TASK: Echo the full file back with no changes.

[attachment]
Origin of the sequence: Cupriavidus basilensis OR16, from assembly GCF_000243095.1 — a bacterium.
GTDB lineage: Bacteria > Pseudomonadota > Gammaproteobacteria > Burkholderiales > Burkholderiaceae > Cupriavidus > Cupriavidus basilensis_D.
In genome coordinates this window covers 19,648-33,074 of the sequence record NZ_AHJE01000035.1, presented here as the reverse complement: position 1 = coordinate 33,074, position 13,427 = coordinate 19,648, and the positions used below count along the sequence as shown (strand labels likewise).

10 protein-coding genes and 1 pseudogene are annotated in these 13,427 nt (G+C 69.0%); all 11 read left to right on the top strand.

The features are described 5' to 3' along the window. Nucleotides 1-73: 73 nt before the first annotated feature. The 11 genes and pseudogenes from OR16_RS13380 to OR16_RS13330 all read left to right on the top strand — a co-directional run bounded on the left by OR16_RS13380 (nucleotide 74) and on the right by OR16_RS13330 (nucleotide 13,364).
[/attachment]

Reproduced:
Origin of the sequence: Cupriavidus basilensis OR16, from assembly GCF_000243095.1 — a bacterium.
GTDB lineage: Bacteria > Pseudomonadota > Gammaproteobacteria > Burkholderiales > Burkholderiaceae > Cupriavidus > Cupriavidus basilensis_D.
In genome coordinates this window covers 19,648-33,074 of the sequence record NZ_AHJE01000035.1, presented here as the reverse complement: position 1 = coordinate 33,074, position 13,427 = coordinate 19,648, and the positions used below count along the sequence as shown (strand labels likewise).

10 protein-coding genes and 1 pseudogene are annotated in these 13,427 nt (G+C 69.0%); all 11 read left to right on the top strand.

The features are described 5' to 3' along the window. Nucleotides 1-73: 73 nt before the first annotated feature. The 11 genes and pseudogenes from OR16_RS13380 to OR16_RS13330 all read left to right on the top strand — a co-directional run bounded on the left by OR16_RS13380 (nucleotide 74) and on the right by OR16_RS13330 (nucleotide 13,364).